Article 230.79(C)

Eddie702

Licensed Electrician
Basically for a dwelling unit(s) only the Code has decided over many years of calculations and load reports from dwelling units that regardless of the size of the service installed the conductors are almost never loaded to more that 83% of the service size.........just something somebody dreamed up I guess. So for a dwelling the over current protection must be 100 amps minimum size and the code making panels have decided that a wire rated at least 83% of the over current rating is in a dwelling only suitable for the service or a feeder that carries the entire load.

Eddie702

Licensed Electrician
I think @texie explained it better than I did

Davisteam

Member
But doesn't 230.42(B) say we need wire rated for 100A?

texie

Senior Member
But doesn't 230.42(B) say we need wire rated for 100A?
If you meet the requirements of the 83% rule then it is "100 amp wire". Conductor ampacity is not just what the table says-the table is just the basis you use to determine final ampacity depending on a number of factors such as the 83% rule.

Dennis Alwon

Moderator
Staff member
But doesn't 230.42(B) say we need wire rated for 100A?

In general this is true however the 83% rule is an exception for dwellings. Why? Because there is so much diversity in a home there is no way you will see 100 amps on a 100 amp service if you have done the calculations. If it ever got close it would only be for a short time.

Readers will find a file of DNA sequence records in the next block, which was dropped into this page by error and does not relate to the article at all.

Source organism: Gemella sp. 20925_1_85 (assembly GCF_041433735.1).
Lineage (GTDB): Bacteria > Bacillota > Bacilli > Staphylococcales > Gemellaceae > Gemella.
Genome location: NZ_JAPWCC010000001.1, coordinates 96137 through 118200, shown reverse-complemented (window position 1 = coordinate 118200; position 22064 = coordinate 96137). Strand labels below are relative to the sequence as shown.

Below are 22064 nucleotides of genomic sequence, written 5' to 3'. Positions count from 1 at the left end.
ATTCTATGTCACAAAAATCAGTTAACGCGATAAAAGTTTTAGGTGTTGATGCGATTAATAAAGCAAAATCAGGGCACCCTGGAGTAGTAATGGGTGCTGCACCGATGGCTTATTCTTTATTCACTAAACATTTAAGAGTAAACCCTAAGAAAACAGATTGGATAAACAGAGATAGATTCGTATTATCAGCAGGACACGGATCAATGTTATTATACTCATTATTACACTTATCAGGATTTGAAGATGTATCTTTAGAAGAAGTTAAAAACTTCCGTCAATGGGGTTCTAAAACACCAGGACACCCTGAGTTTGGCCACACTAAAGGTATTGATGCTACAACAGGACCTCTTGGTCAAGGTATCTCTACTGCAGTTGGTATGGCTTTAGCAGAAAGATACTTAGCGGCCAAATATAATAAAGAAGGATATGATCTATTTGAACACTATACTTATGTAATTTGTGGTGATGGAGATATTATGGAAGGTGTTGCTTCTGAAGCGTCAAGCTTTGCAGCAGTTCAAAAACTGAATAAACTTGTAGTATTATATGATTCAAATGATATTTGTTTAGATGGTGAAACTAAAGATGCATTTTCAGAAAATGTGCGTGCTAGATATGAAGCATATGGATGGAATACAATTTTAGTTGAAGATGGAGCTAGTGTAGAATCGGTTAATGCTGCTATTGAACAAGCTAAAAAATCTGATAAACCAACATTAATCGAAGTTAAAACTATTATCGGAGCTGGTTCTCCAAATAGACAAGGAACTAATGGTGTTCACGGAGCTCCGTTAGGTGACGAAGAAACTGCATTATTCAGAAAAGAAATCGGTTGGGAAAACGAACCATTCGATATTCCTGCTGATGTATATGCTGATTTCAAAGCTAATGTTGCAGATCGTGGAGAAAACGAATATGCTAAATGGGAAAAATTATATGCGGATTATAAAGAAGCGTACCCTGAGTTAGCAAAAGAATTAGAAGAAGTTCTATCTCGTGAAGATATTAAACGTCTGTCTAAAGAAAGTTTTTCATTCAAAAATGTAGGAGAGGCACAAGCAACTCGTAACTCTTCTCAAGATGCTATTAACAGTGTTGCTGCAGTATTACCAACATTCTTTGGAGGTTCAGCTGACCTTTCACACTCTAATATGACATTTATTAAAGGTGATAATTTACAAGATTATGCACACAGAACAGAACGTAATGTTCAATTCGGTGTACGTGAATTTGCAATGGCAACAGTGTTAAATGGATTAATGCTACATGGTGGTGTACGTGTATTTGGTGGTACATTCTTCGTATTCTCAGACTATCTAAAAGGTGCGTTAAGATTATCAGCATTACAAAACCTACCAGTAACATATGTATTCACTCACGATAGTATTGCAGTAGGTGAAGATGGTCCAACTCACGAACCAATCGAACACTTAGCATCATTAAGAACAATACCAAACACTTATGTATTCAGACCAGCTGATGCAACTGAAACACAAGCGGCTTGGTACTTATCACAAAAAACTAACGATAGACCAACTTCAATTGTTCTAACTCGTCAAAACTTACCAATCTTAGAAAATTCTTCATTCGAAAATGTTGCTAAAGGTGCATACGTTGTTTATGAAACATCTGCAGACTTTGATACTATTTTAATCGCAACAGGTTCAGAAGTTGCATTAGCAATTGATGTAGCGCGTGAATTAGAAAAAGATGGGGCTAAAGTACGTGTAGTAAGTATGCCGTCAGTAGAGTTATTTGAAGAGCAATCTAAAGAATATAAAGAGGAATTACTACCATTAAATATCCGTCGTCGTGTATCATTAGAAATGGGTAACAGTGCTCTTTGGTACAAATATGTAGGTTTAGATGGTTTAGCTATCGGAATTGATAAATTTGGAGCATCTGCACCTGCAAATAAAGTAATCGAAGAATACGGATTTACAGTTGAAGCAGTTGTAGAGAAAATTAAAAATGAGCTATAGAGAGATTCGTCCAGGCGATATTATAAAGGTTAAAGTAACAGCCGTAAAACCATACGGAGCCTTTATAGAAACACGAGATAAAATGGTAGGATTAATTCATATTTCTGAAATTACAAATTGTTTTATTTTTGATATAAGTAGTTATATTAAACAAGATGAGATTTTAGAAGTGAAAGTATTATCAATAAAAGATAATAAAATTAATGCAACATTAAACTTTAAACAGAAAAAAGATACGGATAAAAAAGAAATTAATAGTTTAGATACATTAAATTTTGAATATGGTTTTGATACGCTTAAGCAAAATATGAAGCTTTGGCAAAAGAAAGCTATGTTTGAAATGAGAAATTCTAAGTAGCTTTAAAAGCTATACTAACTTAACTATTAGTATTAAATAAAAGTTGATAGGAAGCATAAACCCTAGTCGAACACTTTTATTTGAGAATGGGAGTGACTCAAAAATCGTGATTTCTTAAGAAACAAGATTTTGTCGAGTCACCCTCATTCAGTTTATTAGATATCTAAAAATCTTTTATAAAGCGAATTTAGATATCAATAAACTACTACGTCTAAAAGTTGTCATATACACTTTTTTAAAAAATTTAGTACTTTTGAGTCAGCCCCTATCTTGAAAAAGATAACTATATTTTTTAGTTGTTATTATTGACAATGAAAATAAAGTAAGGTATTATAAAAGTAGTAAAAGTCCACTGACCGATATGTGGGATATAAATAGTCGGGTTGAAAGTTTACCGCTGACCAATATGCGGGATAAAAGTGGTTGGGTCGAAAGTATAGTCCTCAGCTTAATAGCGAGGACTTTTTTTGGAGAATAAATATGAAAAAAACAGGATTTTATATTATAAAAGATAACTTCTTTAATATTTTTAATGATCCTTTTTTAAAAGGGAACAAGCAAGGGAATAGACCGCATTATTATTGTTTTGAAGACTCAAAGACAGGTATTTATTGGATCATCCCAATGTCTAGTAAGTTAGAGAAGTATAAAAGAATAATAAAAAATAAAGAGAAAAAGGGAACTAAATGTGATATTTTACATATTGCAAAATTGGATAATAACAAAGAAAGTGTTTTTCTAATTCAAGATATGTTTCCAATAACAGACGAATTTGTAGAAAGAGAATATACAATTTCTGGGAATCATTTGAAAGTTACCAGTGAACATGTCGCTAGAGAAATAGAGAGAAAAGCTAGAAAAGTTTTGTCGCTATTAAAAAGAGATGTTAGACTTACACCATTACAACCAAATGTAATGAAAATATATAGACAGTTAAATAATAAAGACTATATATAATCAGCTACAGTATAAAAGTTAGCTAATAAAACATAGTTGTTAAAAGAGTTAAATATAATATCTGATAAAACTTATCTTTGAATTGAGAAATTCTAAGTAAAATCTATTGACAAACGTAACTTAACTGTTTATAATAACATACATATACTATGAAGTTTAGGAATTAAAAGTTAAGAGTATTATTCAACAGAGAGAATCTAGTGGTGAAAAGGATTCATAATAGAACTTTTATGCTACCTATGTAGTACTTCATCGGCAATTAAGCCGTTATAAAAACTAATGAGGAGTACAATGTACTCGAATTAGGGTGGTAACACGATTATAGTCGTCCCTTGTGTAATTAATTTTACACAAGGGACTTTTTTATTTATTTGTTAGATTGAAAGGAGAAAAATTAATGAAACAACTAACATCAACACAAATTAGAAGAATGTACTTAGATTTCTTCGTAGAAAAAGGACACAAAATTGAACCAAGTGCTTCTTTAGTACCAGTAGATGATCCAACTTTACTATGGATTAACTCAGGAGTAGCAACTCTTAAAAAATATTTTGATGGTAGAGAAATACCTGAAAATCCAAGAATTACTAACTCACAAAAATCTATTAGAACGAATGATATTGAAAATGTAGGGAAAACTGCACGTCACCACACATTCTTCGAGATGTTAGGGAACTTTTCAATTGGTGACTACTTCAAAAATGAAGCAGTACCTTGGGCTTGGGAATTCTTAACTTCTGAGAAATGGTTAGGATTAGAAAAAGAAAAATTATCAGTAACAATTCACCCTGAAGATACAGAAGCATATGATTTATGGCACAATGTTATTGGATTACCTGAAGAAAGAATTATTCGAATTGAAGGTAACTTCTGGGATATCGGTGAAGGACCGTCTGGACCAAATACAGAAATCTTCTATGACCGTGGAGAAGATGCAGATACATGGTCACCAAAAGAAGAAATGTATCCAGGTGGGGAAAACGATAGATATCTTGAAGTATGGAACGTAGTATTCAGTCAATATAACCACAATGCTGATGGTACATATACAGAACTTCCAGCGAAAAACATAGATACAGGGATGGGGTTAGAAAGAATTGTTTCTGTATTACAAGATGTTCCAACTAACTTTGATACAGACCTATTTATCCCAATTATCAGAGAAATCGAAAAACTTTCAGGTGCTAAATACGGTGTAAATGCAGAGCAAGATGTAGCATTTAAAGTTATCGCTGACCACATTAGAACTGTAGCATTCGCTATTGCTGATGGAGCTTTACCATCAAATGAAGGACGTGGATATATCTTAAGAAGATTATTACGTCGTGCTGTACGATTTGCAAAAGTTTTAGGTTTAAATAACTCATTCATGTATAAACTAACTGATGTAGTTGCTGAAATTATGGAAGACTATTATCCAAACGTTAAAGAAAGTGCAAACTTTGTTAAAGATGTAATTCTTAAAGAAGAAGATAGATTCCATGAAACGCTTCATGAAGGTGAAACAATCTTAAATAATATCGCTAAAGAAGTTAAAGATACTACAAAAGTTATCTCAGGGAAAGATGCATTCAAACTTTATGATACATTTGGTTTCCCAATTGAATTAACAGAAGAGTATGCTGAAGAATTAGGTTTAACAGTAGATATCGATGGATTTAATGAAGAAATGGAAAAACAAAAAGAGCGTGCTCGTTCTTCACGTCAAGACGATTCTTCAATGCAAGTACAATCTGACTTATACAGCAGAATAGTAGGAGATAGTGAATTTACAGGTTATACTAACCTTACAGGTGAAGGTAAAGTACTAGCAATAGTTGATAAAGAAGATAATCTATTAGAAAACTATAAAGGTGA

Davisteam

Member
In general this is true however the 83% rule is an exception for dwellings. Why? Because there is so much diversity in a home there is no way you will see 100 amps on a 100 amp service if you have done the calculations. If it ever got close it would only be for a short time.
It just seems weird. I understand why we do this for motors, but in every other situation I always thought the protection should be the weakest link in any circuit. Definitely not the conductors.

Fred B

Senior Member
In general this is true however the 83% rule is an exception for dwellings. Why? Because there is so much diversity in a home there is no way you will see 100 amps on a 100 amp service if you have done the calculations. If it ever got close it would only be for a short time.
Also, business/commercial customers have a lot of purpose driven loads creating a higher constant load demand. What would a residence calculations be if most circuits calculated as small appliance circuits,

Dennis Alwon

Moderator
Staff member
Also, business/commercial customers have a lot of purpose driven loads creating a higher constant load demand. What would a residence calculations be if most circuits calculated as small appliance circuits,
Most circuits are involved in the same area of demand as the small appliance branch circuit in the standard calculation.

Davisteam

Member
Also, business/commercial customers have a lot of purpose driven loads creating a higher constant load demand. What would a residence calculations be if most circuits calculated as small appliance circuits,
Makes sense, but again, I just always, logically, thought the weakest link in any circuit should be the protection.

LarryFine

Master Electrician Electric Contractor Richmond VA
Wire ampacity is based on avoiding insulation damage, which occurs over time, not from instantaneous events.

That's one reason undersized EGCs can provide effective OCPD operation: faults are short-duration events.